Location, location, location goes the old real estate proverb but cancer also responds to its neighborhood, particularly in the physical surroundings of bone marrow cells where human myeloid leukemias arise and where, according to two Harvard bioengineers, stiffness in the surrounding extracellular matrix (ECM) can predict how cancer subtypes react to chemotherapy. Correcting for the matrix effect could give oncologists a new tool for matching drugs to patients, the researchers say.
In work to be presented at the ASCB/IFCB meeting in Philadelphia, Jae-Won Shin and David Mooney of Harvard University's Wyss Institute for Biologically Inspired Engineering in Cambridge, MA, describe building a three-dimensional (3D) hydrogel system with tunable stiffness to see how relative stiffness of the surrounding ECM affected the resistance of human myeloid leukemias to chemotherapeutic drugs. They found, for example, that chronic myeloid leukemias (CML) grown in their viscous 3D gel system were more resistant to a widely used cancer drug, Imatinib (Gleevec), than those cultured in a rigid matrix. Using this and other data from their variable ECM system, the researchers screened libraries of small molecule drugs, identifying a subset of drugs they say will be more likely to be effective against CML, regardless of the surrounding matrix. By correcting for the matrix effect, Shin and Mooney believe their novel approach to drug screening could more precisely tailor chemotherapy to a patient's individual blood cancer type.
Though leukemia is relatively rare, it is the sixth leading cause of cancer death in the U.S. and is notoriously resistant to therapy. Patients usually undergo multiple courses of chemotherapy in hopes of eliminating all of the cancer cells. Part of the difficulty in targeting drugs is that proliferating cancer cells of all types are known to shape and be shaped by their physical neighbors. In myeloid leukemias, which start in blood precursor cells in the bone marrow, the cancer's growth radically alters the composition of its ECM including fluids, molecules, and fibers. Uncontrolled deposition of collagen in the ECM, for examples, is a telltale sign of certain leukemias. While myeloid leukemia subtypes are defined by distinct genetic mutations and the activation of known signaling pathways, the Harvard bioengineers looked to see if changes in matrix stiffness played a part in cancer cell proliferation and if myeloid leukemia subtypes could be sorted out by their responses.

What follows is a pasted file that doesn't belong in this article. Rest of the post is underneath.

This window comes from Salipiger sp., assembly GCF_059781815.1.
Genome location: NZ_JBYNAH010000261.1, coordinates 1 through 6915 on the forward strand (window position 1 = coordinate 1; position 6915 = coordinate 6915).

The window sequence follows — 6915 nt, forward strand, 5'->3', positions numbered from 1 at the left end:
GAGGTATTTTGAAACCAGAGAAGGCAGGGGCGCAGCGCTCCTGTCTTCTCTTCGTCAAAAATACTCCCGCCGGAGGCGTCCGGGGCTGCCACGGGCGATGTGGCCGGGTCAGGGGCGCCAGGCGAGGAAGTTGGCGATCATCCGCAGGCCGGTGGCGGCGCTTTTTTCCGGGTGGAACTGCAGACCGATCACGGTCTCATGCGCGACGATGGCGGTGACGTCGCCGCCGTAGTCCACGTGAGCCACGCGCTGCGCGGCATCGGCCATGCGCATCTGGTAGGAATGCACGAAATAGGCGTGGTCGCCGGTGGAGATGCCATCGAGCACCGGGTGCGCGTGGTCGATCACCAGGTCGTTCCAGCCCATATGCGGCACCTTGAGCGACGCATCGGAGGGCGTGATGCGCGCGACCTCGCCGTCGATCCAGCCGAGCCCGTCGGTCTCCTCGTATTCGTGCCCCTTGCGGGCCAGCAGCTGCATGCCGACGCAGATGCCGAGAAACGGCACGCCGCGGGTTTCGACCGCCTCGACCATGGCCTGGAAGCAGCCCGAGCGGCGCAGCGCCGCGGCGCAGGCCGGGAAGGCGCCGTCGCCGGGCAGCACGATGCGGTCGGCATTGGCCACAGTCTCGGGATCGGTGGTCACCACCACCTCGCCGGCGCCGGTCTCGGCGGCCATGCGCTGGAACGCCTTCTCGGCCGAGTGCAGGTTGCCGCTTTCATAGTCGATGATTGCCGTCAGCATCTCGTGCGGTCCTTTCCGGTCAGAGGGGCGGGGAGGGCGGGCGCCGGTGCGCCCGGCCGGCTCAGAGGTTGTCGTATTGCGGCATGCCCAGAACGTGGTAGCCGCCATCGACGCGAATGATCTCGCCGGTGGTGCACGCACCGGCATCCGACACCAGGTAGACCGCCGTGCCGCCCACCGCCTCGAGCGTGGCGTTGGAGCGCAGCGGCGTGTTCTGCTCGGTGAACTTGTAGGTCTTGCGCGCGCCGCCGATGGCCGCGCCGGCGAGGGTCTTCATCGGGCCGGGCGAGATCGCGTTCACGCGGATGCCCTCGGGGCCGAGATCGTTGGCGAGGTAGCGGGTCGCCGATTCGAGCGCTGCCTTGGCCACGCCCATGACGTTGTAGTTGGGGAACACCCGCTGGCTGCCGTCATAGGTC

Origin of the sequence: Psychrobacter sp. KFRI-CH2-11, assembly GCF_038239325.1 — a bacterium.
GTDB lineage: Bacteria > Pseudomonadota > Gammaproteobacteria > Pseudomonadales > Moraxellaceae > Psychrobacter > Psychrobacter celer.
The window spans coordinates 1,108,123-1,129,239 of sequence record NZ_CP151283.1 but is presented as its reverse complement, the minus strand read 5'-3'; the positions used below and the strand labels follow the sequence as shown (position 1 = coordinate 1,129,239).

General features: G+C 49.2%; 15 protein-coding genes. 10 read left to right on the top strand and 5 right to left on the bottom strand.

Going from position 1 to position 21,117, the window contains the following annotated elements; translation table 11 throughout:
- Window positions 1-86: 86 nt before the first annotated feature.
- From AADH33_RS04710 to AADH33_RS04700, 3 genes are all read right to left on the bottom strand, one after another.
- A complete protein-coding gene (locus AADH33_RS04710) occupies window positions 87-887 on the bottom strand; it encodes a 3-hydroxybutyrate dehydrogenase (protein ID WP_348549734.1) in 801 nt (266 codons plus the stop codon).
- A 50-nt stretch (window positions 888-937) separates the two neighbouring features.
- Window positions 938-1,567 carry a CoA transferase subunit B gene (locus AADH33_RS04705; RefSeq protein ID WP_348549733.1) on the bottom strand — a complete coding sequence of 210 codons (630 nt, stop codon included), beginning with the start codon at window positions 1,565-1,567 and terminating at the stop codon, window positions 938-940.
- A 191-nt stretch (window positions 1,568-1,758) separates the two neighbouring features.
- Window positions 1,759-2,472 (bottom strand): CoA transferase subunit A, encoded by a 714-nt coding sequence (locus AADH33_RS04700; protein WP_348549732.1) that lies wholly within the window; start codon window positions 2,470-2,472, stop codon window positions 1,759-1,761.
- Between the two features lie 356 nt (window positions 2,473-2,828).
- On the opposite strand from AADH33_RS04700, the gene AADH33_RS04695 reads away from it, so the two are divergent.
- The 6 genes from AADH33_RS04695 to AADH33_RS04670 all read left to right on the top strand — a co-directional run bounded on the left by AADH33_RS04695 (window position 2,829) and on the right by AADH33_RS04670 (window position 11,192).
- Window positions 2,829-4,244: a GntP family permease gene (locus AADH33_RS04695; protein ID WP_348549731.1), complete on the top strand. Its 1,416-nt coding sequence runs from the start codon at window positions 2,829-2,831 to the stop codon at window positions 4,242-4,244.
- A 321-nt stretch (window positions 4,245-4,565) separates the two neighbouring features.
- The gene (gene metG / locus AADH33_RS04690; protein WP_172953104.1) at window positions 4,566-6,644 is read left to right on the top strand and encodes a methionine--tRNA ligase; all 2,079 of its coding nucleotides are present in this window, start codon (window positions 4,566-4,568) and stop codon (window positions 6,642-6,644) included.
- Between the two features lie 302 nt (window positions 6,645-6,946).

Cancer cells are not two-dimensional and the recent development of 3D culturing systems has changed our views of how many types of cancer progress in three-dimensional human tissues. Shin and Mooney's 3D hydrogel system allowed them to vary the stiffness of the matrix and uncover different growth patterns, which they used to profile different leukemia subtypes. They also looked at a cellular signaling pathway, Protein Kinase B (AKT), known to be involved in mechanotransduction and thus sensitive to stiffness in different leukemia subtypes. They discovered that CML cells in the 3D hydrogel were resistant to an AKT inhibitor while AML cells grown in the same conditions were responsive to the drug, supporting their idea that a tunable matrix system could be a way to sort out subtypes by drug resistance.